A number of the state farm loan acts were extended in 1919 so as to give soldiers preference in the settlement of available lands. Among these may be mentioned: Arizona (Laws 1919, chap. 141); Oregon (Laws 1919, chap. 303); and South Dakota (Laws 1919, p. 374).

A proposed amendment to the constitution of Kansas (Art. 15, Sec. 11) to be voted upon in 1920 contains a similar preference. The amendment reads in part: “To encourage the purchase, improvement and ownership of agricultural lands and the occupancy and cultivation thereof, provision may be made by law for the creation and maintenance of a fund, in such manner and amount as the legislature may determine, to be used in the purchase, improvement and sale of lands for agricultural purposes.”

"The legislature may provide reasonable preferences for those persons who served in the army and navy of the United States in the World War and holding an honorable discharge therefrom."

Vocational rehabilitation. The Federal Government has made general provision for the vocational rehabilitation of soldiers, sailors and marines. The several congressional acts provide for training, allowances and compensation to persons disabled in military service in the World War. The general supervision of the work is placed under

the direction of the Federal Board of Vocational Education. (Act June 27, 1918, chap. 107, sec. 2, as amended Act July 11, 1919, chap. 12. Sec. 30787/2 b. U. S. Comp. Stats.)

Committees and boards for welfare of soldiers. In a number of states provision has been made for state committees to supervise the employment of soldiers and to look after their welfare generally in their readjustment to civil life. Typical provisions are found in the legislation of 1919 for California (p. 4); Washington (chap. 9); and Massachusetts (chap. 125).

The act establishing a soldier and sailors' commission in Massachusetts covers most of the subjects included in similar legislation for other states. It reads in part as follows:

“Section 1. There is hereby established the soldier and sailors' commission, whose object shall be to investigate the economic or other conditions which have resulted in the non-employment of many soldiers, sailors and marines who have been honorably discharged or have been released from the service of the United States; to procure employment for them; to take such measures as may be legal and proper to induce former employers of soldiers and sailors to reinstate them in the positions which they held before entering the service; to provide means of support for them and their dependents if they are unable to procure employment, or if they are unable to work on account of disability, or illness; and, in general, to befriend, protect and encourage those citizens of the commonwealth who have received or shall hereafter, receive an honorable discharge or release from the military or naval service of the United States. “Section 2.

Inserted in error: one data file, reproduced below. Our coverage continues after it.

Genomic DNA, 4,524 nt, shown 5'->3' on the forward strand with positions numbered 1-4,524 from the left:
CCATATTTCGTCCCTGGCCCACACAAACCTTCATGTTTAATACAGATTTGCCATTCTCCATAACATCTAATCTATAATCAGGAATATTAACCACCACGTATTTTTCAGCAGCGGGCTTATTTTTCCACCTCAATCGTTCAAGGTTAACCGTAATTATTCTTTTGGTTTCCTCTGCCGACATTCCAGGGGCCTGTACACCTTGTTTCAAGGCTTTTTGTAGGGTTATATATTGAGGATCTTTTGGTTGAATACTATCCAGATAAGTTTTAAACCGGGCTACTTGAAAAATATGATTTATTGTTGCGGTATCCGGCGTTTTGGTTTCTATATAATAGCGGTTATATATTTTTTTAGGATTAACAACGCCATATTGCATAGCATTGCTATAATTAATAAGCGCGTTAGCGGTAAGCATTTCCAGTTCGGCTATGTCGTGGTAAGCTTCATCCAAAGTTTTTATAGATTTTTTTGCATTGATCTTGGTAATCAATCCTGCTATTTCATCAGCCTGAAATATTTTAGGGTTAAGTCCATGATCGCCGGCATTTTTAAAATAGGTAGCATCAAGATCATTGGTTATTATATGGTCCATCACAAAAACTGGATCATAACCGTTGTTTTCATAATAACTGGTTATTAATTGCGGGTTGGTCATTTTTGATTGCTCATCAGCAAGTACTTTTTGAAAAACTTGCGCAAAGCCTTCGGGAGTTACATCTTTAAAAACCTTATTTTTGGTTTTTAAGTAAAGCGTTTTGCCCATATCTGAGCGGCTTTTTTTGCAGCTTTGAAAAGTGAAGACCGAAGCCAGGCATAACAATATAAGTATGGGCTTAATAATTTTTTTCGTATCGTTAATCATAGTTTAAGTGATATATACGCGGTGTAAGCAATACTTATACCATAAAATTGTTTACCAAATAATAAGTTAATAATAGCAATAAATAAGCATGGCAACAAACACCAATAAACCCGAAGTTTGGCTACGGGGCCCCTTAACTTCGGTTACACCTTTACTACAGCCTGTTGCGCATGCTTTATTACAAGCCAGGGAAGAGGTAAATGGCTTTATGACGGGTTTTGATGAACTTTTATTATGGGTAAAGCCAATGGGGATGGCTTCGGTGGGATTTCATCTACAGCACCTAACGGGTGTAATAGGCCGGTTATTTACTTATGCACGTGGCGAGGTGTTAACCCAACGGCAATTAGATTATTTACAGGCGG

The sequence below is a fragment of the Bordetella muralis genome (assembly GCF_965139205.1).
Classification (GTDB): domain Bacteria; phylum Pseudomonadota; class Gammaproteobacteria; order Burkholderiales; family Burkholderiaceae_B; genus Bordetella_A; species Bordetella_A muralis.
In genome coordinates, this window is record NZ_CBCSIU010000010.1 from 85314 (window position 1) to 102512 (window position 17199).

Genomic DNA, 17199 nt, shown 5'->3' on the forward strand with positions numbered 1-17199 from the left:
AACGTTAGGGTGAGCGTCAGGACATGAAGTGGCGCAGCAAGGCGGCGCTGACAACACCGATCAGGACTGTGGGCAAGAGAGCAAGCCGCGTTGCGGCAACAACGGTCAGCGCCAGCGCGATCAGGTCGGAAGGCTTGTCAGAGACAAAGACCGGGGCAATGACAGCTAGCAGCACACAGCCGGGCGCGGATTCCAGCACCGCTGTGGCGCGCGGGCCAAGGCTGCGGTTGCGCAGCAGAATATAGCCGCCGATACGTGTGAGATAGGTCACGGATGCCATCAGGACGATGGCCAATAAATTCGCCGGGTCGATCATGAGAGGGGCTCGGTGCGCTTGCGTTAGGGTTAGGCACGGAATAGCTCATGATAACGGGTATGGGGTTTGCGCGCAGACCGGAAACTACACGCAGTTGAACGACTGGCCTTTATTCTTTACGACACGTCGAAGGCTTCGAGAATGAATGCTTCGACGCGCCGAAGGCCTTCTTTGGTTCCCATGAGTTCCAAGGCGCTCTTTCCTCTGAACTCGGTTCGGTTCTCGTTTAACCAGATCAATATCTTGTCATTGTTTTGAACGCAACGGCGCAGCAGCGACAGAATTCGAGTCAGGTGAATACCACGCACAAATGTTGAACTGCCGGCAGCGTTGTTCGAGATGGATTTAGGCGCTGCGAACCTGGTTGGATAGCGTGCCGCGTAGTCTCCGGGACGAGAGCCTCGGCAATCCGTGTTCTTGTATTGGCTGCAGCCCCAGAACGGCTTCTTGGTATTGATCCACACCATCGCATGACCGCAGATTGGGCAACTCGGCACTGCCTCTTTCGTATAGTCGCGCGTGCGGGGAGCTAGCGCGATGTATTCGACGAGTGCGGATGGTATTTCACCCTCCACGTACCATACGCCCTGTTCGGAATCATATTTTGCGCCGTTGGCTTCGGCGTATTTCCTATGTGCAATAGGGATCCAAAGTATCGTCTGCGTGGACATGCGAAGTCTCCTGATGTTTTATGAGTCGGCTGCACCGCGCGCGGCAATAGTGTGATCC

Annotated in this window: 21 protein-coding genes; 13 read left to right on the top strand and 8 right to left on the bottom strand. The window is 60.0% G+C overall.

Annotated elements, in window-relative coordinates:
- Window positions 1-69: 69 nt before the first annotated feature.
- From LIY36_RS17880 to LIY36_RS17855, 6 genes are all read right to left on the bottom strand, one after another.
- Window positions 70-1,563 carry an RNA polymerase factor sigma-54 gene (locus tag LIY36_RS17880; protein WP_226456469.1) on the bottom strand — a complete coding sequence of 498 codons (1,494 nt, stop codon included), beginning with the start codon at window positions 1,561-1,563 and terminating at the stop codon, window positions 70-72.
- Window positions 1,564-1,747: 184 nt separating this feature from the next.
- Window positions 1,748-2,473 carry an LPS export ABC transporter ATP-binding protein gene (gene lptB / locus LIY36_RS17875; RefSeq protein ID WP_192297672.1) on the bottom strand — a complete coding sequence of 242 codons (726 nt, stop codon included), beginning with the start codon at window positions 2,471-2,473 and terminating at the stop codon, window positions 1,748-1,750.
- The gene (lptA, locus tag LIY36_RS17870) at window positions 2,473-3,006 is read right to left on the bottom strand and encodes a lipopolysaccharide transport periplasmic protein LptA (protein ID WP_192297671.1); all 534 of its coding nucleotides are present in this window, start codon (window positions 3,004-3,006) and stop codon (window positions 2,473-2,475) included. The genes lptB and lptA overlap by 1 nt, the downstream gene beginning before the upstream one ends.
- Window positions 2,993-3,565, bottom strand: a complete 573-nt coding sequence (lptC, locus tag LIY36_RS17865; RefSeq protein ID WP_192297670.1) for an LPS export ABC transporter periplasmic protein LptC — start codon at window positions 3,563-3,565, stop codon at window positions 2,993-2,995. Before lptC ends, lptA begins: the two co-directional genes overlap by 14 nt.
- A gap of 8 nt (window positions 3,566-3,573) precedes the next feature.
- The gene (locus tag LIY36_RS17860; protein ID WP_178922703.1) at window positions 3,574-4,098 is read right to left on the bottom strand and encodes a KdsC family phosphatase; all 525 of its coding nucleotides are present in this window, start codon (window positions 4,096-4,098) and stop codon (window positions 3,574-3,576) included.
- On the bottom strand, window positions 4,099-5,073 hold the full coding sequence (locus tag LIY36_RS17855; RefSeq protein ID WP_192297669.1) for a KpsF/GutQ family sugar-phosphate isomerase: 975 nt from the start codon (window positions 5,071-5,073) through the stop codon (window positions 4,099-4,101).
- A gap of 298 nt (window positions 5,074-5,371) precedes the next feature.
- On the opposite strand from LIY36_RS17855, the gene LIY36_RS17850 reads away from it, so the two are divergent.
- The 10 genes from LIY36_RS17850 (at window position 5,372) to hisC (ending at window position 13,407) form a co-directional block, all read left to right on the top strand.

The commission shall serve without compensation, but shall be allowed such sums for its necessary expenses as may be approved by the governor and council, to be paid out of the appropriation or appropriations for aiding returning soldiers, sailors and marines, in finding employment.

"Section 3. The said commission shall investigate all cases of non-employment among men discharged or released from the military or naval service of the United States which are brought to its attention, shall ascertain, as far as possible, how many discharged soldiers or sailors are seeking employment, what kind of employment they are fitted for, and in what cities or towns they are resident. The commission shall ascertain from the municipal authorities of all cities in the commonwealth, and of the larger towns, what constructive public work in respect to buildings, roads, bridges or otherwise could advantageously be undertaken immediately, or in the near future, in their respective municipalities, what would be the cost of each undertaking, and whether it would be practicable, and of advantage to the public. Similar information as to possible constructive work, and the feasibility and estimated cost thereof shall be obtained by the commission from the various county commissioners and from the commission on mental diseases, the state board of charity, the state board of labor and